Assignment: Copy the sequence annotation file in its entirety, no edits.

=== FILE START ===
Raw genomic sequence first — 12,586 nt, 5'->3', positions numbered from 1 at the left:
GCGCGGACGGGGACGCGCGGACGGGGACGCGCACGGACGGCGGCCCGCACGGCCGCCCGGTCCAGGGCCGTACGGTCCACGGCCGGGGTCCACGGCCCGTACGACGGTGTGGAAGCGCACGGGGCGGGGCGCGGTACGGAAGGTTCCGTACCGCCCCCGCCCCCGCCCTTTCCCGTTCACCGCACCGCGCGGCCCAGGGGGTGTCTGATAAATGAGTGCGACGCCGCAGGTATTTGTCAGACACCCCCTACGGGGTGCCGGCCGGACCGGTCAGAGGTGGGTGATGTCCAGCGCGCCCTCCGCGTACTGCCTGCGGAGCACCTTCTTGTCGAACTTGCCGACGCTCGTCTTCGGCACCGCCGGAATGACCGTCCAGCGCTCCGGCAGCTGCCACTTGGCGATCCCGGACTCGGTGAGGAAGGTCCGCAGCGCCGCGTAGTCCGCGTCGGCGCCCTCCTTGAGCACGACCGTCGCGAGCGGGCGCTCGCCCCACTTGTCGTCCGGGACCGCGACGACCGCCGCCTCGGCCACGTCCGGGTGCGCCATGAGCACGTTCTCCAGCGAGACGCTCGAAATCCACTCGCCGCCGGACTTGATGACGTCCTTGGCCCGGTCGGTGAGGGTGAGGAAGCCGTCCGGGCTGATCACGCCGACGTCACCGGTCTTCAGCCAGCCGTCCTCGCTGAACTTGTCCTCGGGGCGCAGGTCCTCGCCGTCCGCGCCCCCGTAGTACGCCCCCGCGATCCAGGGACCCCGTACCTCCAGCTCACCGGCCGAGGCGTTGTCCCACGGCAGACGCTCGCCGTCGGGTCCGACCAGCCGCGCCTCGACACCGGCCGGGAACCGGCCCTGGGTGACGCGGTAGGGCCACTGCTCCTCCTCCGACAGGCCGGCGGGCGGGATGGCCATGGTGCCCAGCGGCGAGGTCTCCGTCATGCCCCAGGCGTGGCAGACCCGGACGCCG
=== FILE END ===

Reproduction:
Raw genomic sequence first — 12,586 nt, 5'->3', positions numbered from 1 at the left:
GCGCGGACGGGGACGCGCGGACGGGGACGCGCACGGACGGCGGCCCGCACGGCCGCCCGGTCCAGGGCCGTACGGTCCACGGCCGGGGTCCACGGCCCGTACGACGGTGTGGAAGCGCACGGGGCGGGGCGCGGTACGGAAGGTTCCGTACCGCCCCCGCCCCCGCCCTTTCCCGTTCACCGCACCGCGCGGCCCAGGGGGTGTCTGATAAATGAGTGCGACGCCGCAGGTATTTGTCAGACACCCCCTACGGGGTGCCGGCCGGACCGGTCAGAGGTGGGTGATGTCCAGCGCGCCCTCCGCGTACTGCCTGCGGAGCACCTTCTTGTCGAACTTGCCGACGCTCGTCTTCGGCACCGCCGGAATGACCGTCCAGCGCTCCGGCAGCTGCCACTTGGCGATCCCGGACTCGGTGAGGAAGGTCCGCAGCGCCGCGTAGTCCGCGTCGGCGCCCTCCTTGAGCACGACCGTCGCGAGCGGGCGCTCGCCCCACTTGTCGTCCGGGACCGCGACGACCGCCGCCTCGGCCACGTCCGGGTGCGCCATGAGCACGTTCTCCAGCGAGACGCTCGAAATCCACTCGCCGCCGGACTTGATGACGTCCTTGGCCCGGTCGGTGAGGGTGAGGAAGCCGTCCGGGCTGATCACGCCGACGTCACCGGTCTTCAGCCAGCCGTCCTCGCTGAACTTGTCCTCGGGGCGCAGGTCCTCGCCGTCCGCGCCCCCGTAGTACGCCCCCGCGATCCAGGGACCCCGTACCTCCAGCTCACCGGCCGAGGCGTTGTCCCACGGCAGACGCTCGCCGTCGGGTCCGACCAGCCGCGCCTCGACACCGGCCGGGAACCGGCCCTGGGTGACGCGGTAGGGCCACTGCTCCTCCTCCGACAGGCCGGCGGGCGGGATGGCCATGGTGCCCAGCGGCGAGGTCTCCGTCATGCCCCAGGCGTGGCAGACCCGGACGCCG